Ovid (publius_ovidius) wrote,

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The Deportation Blues

I can mention this now since it's all over the business news in the UK and not exactly a secret. My employer, Pipex, may be up for sale. BT (British Telecom) now has regulatory approval to buy us but Virgin Media is also very interested. Other companies such as Orange and Carphone Warehouse are also said to be sniffing around. The reasons for this are rather complex, so I won't go into details, but it's quite possible that the company I work for might get sold.

Best case scenario for me: we don't get sold or they only sell the broadband division that I don't work in. It's quite possible that the company will only sell a portion of it's business. If the division I work in isn't sold, I'm fine. If the division I work in is sold, things get tricky and I've had trouble finding answers as to what happens to me.

If I lose my job, I have 28 days to find another one or else I have to leave the country. My work permit is tied to my employer and if that employer changes, a new permit must be issued. That's where things get murky. In the UK, if a company is purchased, the purchasing company must abide by existing employment contracts. However, all the new company has to do is be slow in applying for my work permit and I'm screwed. So if the division I'm in is purchased, I have a quandary. Do I risk it and assume they'll apply for a permit in time? Do I immediately apply for other jobs?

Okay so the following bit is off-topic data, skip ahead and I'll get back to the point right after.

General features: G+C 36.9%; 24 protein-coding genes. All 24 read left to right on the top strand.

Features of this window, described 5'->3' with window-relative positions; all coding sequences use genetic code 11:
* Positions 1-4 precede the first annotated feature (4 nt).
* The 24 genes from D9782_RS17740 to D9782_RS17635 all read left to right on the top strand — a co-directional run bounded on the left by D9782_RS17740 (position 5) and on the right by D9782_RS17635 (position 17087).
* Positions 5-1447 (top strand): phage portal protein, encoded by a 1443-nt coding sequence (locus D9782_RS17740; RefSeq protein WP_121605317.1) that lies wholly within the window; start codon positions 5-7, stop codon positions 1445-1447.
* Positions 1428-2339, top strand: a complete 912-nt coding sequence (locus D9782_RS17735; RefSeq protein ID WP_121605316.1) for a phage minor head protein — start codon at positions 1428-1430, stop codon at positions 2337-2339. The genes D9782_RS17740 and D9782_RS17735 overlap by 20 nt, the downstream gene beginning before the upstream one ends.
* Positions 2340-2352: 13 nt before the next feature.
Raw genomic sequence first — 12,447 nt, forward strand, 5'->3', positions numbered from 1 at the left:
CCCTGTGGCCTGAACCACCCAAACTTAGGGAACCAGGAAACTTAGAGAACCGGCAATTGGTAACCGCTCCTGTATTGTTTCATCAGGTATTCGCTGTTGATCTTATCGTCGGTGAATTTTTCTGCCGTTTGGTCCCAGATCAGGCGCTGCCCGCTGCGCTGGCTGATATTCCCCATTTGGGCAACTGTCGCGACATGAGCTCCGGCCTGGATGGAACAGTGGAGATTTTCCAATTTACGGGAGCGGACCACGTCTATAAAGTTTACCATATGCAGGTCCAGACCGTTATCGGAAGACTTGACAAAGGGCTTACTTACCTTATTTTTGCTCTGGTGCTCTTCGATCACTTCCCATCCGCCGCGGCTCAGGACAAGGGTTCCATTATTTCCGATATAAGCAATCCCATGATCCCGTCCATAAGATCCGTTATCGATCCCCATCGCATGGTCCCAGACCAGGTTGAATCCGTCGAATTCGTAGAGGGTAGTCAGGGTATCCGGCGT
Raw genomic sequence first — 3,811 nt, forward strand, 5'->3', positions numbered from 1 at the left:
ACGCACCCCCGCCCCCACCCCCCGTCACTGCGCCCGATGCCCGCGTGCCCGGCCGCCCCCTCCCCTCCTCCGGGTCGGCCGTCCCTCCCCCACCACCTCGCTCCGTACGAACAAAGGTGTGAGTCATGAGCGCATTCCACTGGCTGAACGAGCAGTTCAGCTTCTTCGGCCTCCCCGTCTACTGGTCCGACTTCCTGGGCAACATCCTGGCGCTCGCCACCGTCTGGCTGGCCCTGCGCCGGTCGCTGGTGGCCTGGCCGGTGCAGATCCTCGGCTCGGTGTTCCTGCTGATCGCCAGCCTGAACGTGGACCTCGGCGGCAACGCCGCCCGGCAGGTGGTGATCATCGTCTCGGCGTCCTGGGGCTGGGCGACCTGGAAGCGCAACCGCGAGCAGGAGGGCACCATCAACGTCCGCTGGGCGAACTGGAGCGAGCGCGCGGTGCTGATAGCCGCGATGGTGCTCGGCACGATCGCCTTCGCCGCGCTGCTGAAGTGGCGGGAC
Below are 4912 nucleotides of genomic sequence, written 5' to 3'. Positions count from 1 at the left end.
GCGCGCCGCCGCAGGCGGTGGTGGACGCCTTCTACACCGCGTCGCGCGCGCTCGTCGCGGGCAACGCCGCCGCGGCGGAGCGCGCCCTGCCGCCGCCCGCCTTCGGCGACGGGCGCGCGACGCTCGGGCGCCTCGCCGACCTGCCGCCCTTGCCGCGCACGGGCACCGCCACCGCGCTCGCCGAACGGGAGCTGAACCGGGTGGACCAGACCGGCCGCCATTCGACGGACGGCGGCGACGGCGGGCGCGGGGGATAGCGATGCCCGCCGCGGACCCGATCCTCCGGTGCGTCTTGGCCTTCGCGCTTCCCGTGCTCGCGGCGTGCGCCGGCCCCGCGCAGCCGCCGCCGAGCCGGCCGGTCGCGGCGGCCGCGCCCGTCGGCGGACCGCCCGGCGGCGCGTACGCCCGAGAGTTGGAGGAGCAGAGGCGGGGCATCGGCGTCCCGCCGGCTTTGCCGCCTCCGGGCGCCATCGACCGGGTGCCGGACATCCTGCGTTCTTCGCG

I now have one solid job offer in London, another one in Amsterdam, and two more companies which have asked me to contact them in the event my situation changes. Obviously, I've no desire to leave the UK as I'm hoping to get permanent residency over here, and possibly citizenship after five years. Moving to mainland Europe would make that harder (unless a company throws a wife into the deal, I suppose). Frankly, I just don't want to leave my current employer.

Things have finally settled down at my work and the division I'm in is showing awesome results. The testing systems are finally large enough to catch problems before customers see them and I work with two very bright programmers. We don't always see eye to eye (which is a good thing), but I'd be hard-pressed to find this level of quality programmer at other companies. I don't like this level of uncertainty.
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